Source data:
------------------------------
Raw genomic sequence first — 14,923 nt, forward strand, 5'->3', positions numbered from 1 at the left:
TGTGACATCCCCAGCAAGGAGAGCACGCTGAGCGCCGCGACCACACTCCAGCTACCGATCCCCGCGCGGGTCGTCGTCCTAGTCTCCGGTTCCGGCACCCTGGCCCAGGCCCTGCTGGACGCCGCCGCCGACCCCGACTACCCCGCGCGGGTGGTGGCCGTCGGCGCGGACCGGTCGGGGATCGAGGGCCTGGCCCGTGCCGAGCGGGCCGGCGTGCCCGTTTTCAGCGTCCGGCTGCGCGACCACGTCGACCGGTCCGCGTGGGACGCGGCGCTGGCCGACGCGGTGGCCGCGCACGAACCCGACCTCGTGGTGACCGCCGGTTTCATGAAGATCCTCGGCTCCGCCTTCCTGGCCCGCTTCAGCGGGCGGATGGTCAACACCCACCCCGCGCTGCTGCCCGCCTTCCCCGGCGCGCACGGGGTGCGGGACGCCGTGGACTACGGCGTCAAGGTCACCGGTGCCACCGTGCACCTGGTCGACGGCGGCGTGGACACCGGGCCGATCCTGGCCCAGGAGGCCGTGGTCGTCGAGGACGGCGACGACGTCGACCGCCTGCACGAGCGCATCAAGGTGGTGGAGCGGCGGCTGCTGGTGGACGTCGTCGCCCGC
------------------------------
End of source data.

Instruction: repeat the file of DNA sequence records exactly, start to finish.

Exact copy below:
Raw genomic sequence first — 14,923 nt, forward strand, 5'->3', positions numbered from 1 at the left:
TGTGACATCCCCAGCAAGGAGAGCACGCTGAGCGCCGCGACCACACTCCAGCTACCGATCCCCGCGCGGGTCGTCGTCCTAGTCTCCGGTTCCGGCACCCTGGCCCAGGCCCTGCTGGACGCCGCCGCCGACCCCGACTACCCCGCGCGGGTGGTGGCCGTCGGCGCGGACCGGTCGGGGATCGAGGGCCTGGCCCGTGCCGAGCGGGCCGGCGTGCCCGTTTTCAGCGTCCGGCTGCGCGACCACGTCGACCGGTCCGCGTGGGACGCGGCGCTGGCCGACGCGGTGGCCGCGCACGAACCCGACCTCGTGGTGACCGCCGGTTTCATGAAGATCCTCGGCTCCGCCTTCCTGGCCCGCTTCAGCGGGCGGATGGTCAACACCCACCCCGCGCTGCTGCCCGCCTTCCCCGGCGCGCACGGGGTGCGGGACGCCGTGGACTACGGCGTCAAGGTCACCGGTGCCACCGTGCACCTGGTCGACGGCGGCGTGGACACCGGGCCGATCCTGGCCCAGGAGGCCGTGGTCGTCGAGGACGGCGACGACGTCGACCGCCTGCACGAGCGCATCAAGGTGGTGGAGCGGCGGCTGCTGGTGGACGTCGTCGCCCGC